Every week, Zikoko seeks to understand how people move Naira in and out of their lives. Some stories will be difficult, others will be candles. All the time, it will be revealing.
In 2020, the topic of the day on #NairaLife left his job as a social media manager to sell spare parts in Gabon. Now he can afford almost anything he wants and he has no respect for money.
Let’s start with your first money memory.
For a long time in my life, I felt a strong sense of inadequacy when it came to money. It started when I was a kid. My parents had money, but my school friends seemed to have more than me. They went on vacation to London and the United States, but the only vacations I had were in Gabon, Angola and Ivory Coast.
Why these countries?
My father is the typical Igbo businessman who sells spare parts. It also has land, apartments and halls for rent. His business is spread across Nigeria and these other countries. It was not until I went on vacation to these countries and received an allowance of 100,000 CFA francs that I had money to spend on clothes, shoes and telephones.
It didn’t bother me too much that I didn’t have any money. As long as I bought everything necessary during my vacation, I was satisfied.
The first time I tried to make money on my own was in 2006 when I was 18. I had just finished secondary school and saw that unlike the children in Lagos Island, the children in my area did not have a party to celebrate the end of secondary school. A friend and I threw a party and I won around ₦50,000 from the tickets.
The feeling of inadequacy returned to college when I received a monthly stipend of ₦20k while my friends received ₦50k and more. But I tried not to focus too much on it. I could actually survive on ₦20k, so there was no need to be dissatisfied.
After college I went to Bayelsa for service in January 2012. My parents gave me ₦270,000 to survive the year, NYSC paid ₦19,000 per month and my PPA paid ₦5,000. In May, my ₦270k was over. I had to survive on ₦24k, on food.
Wait, what job paid you ₦5k?
I worked in a real estate company. Throughout the year, we haven’t had a single customer. For a few months they didn’t even pay me. My main tasks there were cleaning my boss’ shoes, fetching water, and washing dishes in the office.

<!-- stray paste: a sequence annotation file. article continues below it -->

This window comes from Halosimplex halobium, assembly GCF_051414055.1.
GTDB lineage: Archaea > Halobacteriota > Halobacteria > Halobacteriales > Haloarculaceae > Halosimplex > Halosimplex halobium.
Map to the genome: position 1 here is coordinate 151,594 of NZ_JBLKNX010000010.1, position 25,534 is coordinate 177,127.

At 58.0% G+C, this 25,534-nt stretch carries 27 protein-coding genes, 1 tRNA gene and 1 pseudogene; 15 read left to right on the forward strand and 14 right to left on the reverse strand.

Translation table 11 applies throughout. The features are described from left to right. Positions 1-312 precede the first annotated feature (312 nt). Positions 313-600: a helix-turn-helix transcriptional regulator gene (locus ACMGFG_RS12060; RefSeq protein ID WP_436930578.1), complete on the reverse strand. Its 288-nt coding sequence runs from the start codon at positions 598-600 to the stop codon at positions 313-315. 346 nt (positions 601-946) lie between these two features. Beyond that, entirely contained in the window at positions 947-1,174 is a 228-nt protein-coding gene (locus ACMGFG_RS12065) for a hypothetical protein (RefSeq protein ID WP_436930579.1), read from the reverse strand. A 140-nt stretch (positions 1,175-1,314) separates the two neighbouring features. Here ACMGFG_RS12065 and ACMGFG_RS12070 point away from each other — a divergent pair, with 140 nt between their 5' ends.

In the middle of NYSC, The Avengers came out. There was no cinema in Bayelsa, so my friends and I took a road trip to Port Harcourt to see the film. Because the trip was fun, the girl I was talking to and I were planning on doing another interstate trip. This time in Abuja. She wanted to attend a law conference in October.
At that time, flights to Abuja cost around ₦15,000, so if I had to pay for the two of us, hotels and indulgences, I would need around ₦60,000. Where could I find ₦60k in the next few months?
The CDS I was on was called the Editorial Board. We talked on the radio once a month, and since I talk a lot, one of the women at the radio station started putting me on her own show. I knew I was good at this stuff. So I wrote a proposal with two shows – a music show and a game show – and took it to the station. My plan was to make money with sponsors or advertisements or whatever. They accepted the musical program and I did it for three months. Guess how much I won?
₦0. The girl went alone to Abuja. You gain some, you lose some.
I returned to Lagos in December 2012 and just went to relax in Ivory Coast and Angola. In March I came back and started looking for a job. Even though I studied economics, working in the media came naturally to me. I got a job at an entertainment company specializing in social media and digital PR. He paid ₦40k per month. Again, I started to feel inadequate. My mates and friends were earning ₦150k.
I couldn’t do anything with ₦40k. If I tried to spend that money to fill up my Benz alone, it wouldn’t be enough.
You had a Benz?
My mom gave me her Benz when I finished college. Imagine driving a Benz and earning ₦40,000 while your bosses drive Corollas. On days when I had no money, I jumped on sha buses.
After about a year and a half, my salary increased to ₦100,000, and that’s what it was until 2015 when I left the company.
Why did you leave?